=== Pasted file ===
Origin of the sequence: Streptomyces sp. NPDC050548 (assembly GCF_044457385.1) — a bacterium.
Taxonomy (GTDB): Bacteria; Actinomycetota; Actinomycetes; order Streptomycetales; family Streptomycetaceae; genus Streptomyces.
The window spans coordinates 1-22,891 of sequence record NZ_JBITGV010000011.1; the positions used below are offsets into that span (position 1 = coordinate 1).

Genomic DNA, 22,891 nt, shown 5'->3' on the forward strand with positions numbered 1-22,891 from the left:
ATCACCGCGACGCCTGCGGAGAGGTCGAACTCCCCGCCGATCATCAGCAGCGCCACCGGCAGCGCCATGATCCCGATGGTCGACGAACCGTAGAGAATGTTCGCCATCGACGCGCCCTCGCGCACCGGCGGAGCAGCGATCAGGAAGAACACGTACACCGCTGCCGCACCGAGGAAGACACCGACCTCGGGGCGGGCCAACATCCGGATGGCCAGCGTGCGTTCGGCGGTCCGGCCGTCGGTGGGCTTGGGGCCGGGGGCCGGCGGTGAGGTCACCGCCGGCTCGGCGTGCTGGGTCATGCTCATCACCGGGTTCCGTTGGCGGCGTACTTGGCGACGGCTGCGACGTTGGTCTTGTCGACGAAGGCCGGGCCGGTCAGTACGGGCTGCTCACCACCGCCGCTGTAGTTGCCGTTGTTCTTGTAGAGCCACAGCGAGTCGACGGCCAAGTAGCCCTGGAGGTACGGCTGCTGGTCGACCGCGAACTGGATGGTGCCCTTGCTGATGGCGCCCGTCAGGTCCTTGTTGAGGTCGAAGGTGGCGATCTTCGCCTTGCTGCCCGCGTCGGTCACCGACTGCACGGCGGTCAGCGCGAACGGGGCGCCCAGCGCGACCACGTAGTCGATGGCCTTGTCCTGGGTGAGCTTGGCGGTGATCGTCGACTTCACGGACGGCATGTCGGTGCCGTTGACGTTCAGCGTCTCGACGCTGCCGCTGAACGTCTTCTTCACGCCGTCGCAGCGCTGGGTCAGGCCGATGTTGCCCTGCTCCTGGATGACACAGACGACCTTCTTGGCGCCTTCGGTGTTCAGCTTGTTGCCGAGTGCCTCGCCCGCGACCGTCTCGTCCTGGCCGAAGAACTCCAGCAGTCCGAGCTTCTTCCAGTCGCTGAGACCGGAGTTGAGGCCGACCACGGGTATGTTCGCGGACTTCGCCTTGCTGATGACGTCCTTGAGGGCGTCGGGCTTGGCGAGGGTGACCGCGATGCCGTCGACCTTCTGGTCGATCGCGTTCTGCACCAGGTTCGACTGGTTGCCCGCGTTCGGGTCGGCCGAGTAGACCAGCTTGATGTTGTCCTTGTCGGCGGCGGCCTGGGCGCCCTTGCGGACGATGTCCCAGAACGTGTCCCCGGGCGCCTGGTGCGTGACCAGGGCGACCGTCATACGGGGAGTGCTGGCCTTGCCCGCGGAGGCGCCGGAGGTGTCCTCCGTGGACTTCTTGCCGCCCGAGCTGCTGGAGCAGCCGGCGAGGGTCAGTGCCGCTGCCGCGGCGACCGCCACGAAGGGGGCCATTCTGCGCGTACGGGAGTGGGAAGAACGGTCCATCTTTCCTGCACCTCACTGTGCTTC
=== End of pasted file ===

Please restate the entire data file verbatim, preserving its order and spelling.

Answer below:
Origin of the sequence: Streptomyces sp. NPDC050548 (assembly GCF_044457385.1) — a bacterium.
Taxonomy (GTDB): Bacteria; Actinomycetota; Actinomycetes; order Streptomycetales; family Streptomycetaceae; genus Streptomyces.
The window spans coordinates 1-22,891 of sequence record NZ_JBITGV010000011.1; the positions used below are offsets into that span (position 1 = coordinate 1).

Genomic DNA, 22,891 nt, shown 5'->3' on the forward strand with positions numbered 1-22,891 from the left:
ATCACCGCGACGCCTGCGGAGAGGTCGAACTCCCCGCCGATCATCAGCAGCGCCACCGGCAGCGCCATGATCCCGATGGTCGACGAACCGTAGAGAATGTTCGCCATCGACGCGCCCTCGCGCACCGGCGGAGCAGCGATCAGGAAGAACACGTACACCGCTGCCGCACCGAGGAAGACACCGACCTCGGGGCGGGCCAACATCCGGATGGCCAGCGTGCGTTCGGCGGTCCGGCCGTCGGTGGGCTTGGGGCCGGGGGCCGGCGGTGAGGTCACCGCCGGCTCGGCGTGCTGGGTCATGCTCATCACCGGGTTCCGTTGGCGGCGTACTTGGCGACGGCTGCGACGTTGGTCTTGTCGACGAAGGCCGGGCCGGTCAGTACGGGCTGCTCACCACCGCCGCTGTAGTTGCCGTTGTTCTTGTAGAGCCACAGCGAGTCGACGGCCAAGTAGCCCTGGAGGTACGGCTGCTGGTCGACCGCGAACTGGATGGTGCCCTTGCTGATGGCGCCCGTCAGGTCCTTGTTGAGGTCGAAGGTGGCGATCTTCGCCTTGCTGCCCGCGTCGGTCACCGACTGCACGGCGGTCAGCGCGAACGGGGCGCCCAGCGCGACCACGTAGTCGATGGCCTTGTCCTGGGTGAGCTTGGCGGTGATCGTCGACTTCACGGACGGCATGTCGGTGCCGTTGACGTTCAGCGTCTCGACGCTGCCGCTGAACGTCTTCTTCACGCCGTCGCAGCGCTGGGTCAGGCCGATGTTGCCCTGCTCCTGGATGACACAGACGACCTTCTTGGCGCCTTCGGTGTTCAGCTTGTTGCCGAGTGCCTCGCCCGCGACCGTCTCGTCCTGGCCGAAGAACTCCAGCAGTCCGAGCTTCTTCCAGTCGCTGAGACCGGAGTTGAGGCCGACCACGGGTATGTTCGCGGACTTCGCCTTGCTGATGACGTCCTTGAGGGCGTCGGGCTTGGCGAGGGTGACCGCGATGCCGTCGACCTTCTGGTCGATCGCGTTCTGCACCAGGTTCGACTGGTTGCCCGCGTTCGGGTCGGCCGAGTAGACCAGCTTGATGTTGTCCTTGTCGGCGGCGGCCTGGGCGCCCTTGCGGACGATGTCCCAGAACGTGTCCCCGGGCGCCTGGTGCGTGACCAGGGCGACCGTCATACGGGGAGTGCTGGCCTTGCCCGCGGAGGCGCCGGAGGTGTCCTCCGTGGACTTCTTGCCGCCCGAGCTGCTGGAGCAGCCGGCGAGGGTCAGTGCCGCTGCCGCGGCGACCGCCACGAAGGGGGCCATTCTGCGCGTACGGGAGTGGGAAGAACGGTCCATCTTTCCTGCACCTCACTGTGCTTC